Mary had a little lamb,
His name was Jesus Christ;
Joseph was her legal ram,
But he took it nice.
Mary had a little lamb,
His name was Jesus Christ;
God the Father was the ram,
But Joseph took it nice.
³ Matthew Henry’s Commentary
23:32-43 As soon as Christ was fastened to the cross, he prayed for those who crucified him. The great thing he died to purchase and procure for us, is the forgiveness of sin. This he prays for. Jesus was crucified between two thieves; in them were shown the different effects the cross of Christ would have upon the children of men in the preaching the gospel. One malefactor was hardened to the last. No troubles of themselves will change a wicked heart. The other was softened at the last: he was snatched as a brand out of the burning, and made a monument of Divine mercy. This gives no encouragement to any to put off repentance to their death-beds, or to hope that they shall then find mercy. It is certain that true repentance is never too late; but it is as certain that late repentance is seldom true. None can be sure they shall have time to repent at death, but every man may be sure he cannot have the advantages this penitent thief had. … He owned that he deserved what was done to him. He believed Jesus to have suffered wrongfully. Observe his faith in this prayer. Christ was in the depth of disgrace, suffering as a deceiver, and not delivered by his Father. He made this profession before the wonders were displayed which put honour on Christ’s sufferings, and startled the centurion. … It is a single instance in Scripture; it should teach us to despair of none, and that none should despair of themselves; but lest it should be abused, it is contrasted with the awful state of the other thief, who died hardened in unbelief, though a crucified Saviour was so near him. Be sure that in general men die as they live.
* Matthew Henry’s Commentary
26:69-75 Peter’s sin is truly related, for the Scriptures deal faithfully. Bad company leads to sin: those who needlessly thrust themselves into it, may expect to be tempted and insnared, as Peter. They scarcely can come out of such company without guilt or grief, or both. It is a great fault to be shy of Christ; and to dissemble our knowledge of him, when we are called to own him, is, in effect, to deny him. Peter’s sin was aggravated; but he fell into the sin by surprise, not as Judas, with design. But conscience should be to us as the crowing of the cock, to put us in mind of the sins we had forgotten. Peter was thus left to fall, to abate his self-confidence, and render him more modest, humble, compassionate, and useful to others. The event has taught believers many things ever since, and if infidels, Pharisees, and hypocrites stumble at it or abuse it, it is at their peril. Little do we know how we should act in very difficult situations, if we were left to ourselves. Let him, therefore, that thinketh he standeth, take heed lest he fall; let us all distrust our own hearts, and rely wholly on the Lord. Peter wept bitterly. Sorrow for sin must not be slight, but great and deep. Peter, who wept so bitterly for denying Christ, never denied him again, but confessed him often in the face of danger. True repentance for any sin will be shown by the contrary grace and duty; that is a sign of our sorrowing not only bitterly, but sincerely.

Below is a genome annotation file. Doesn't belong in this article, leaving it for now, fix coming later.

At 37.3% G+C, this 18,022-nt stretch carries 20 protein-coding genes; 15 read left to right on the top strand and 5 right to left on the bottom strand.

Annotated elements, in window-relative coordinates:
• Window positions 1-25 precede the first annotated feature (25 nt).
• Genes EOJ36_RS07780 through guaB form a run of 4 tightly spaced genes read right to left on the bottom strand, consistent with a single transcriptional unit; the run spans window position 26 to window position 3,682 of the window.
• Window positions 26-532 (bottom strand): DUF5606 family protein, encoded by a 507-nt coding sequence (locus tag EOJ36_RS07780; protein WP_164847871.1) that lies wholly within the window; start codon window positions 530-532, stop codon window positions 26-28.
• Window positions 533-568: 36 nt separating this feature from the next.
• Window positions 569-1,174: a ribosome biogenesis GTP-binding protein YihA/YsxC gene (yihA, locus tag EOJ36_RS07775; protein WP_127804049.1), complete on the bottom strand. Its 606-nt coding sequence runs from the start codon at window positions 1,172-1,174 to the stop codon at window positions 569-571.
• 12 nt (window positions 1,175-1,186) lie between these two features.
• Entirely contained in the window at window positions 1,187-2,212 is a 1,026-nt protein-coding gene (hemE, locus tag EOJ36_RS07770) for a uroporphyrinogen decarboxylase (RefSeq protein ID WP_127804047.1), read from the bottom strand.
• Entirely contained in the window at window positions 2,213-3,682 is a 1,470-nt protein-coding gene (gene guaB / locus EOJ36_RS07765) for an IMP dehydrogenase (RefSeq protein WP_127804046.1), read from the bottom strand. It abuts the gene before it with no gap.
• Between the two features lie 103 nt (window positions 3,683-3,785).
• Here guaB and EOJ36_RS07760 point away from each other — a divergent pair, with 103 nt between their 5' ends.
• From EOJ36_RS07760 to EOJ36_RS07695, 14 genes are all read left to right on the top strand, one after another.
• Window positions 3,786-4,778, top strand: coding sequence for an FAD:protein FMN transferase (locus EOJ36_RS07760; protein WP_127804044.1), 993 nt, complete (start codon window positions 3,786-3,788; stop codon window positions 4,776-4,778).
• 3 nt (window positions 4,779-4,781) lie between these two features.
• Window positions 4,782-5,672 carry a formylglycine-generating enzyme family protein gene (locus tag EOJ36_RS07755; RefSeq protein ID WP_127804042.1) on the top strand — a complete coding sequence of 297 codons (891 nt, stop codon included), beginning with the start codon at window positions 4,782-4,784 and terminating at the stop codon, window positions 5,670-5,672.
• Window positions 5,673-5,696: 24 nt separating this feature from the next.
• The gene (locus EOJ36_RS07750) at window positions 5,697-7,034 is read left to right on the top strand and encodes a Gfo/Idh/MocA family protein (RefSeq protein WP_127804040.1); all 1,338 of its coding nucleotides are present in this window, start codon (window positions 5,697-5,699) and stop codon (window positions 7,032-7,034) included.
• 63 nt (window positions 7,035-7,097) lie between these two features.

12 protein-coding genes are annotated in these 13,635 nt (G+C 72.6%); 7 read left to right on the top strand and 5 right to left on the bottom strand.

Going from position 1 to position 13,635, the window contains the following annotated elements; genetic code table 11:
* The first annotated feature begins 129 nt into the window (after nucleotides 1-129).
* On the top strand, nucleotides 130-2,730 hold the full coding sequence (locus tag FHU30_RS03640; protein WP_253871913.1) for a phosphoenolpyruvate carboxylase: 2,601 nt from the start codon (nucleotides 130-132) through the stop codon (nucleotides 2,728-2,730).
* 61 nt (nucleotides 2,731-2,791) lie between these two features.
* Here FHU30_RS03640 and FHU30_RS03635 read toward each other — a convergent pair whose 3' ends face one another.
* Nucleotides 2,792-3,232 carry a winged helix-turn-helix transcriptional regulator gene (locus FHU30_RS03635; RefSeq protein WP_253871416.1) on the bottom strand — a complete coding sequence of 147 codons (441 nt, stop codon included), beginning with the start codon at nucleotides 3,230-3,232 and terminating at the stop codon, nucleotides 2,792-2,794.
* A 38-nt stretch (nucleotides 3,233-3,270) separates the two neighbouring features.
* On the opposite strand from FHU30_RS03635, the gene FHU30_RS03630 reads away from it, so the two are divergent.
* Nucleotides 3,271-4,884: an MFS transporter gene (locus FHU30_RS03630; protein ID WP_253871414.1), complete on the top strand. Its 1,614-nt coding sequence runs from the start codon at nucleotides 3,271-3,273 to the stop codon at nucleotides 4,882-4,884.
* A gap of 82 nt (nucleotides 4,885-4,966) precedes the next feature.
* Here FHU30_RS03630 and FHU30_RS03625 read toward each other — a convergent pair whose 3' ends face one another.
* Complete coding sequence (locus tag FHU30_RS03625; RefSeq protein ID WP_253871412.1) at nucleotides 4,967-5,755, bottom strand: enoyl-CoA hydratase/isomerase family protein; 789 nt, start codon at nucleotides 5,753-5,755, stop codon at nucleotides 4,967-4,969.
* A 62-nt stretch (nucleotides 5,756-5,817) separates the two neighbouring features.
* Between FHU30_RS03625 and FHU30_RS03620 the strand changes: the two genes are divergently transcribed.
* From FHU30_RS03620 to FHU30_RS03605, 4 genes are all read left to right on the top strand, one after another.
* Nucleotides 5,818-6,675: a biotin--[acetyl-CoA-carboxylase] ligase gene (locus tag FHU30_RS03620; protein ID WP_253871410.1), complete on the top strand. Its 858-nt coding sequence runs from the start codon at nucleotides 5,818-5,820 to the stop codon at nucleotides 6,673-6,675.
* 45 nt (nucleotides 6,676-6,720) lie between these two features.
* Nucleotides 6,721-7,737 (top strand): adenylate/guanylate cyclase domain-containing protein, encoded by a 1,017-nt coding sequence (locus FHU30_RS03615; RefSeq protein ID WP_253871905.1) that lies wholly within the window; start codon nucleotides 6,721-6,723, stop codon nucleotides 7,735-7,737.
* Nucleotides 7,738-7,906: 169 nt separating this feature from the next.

** Matthew Henry’s Commentary
3:5-10 … And let a humble and diligent walking before God, and a frequent judging of yourselves, show a firm belief of the future judgment, though many live as if they were never to give any account at all. This day will come, when men are secure, and have no expectation of the day of the Lord. The stately palaces, and all the desirable things wherein wordly-minded men seek and place their happiness, shall be burned up; all sorts of creatures God has made, and all the works of men, must pass through the fire, which shall be a consuming fire to all that sin has brought into the world, though a refining fire to the works of God’s hand. What will become of us, if we set our affections on this earth, and make it our portion, seeing all these things shall be burned up? Therefore make sure of happiness beyond this visible world.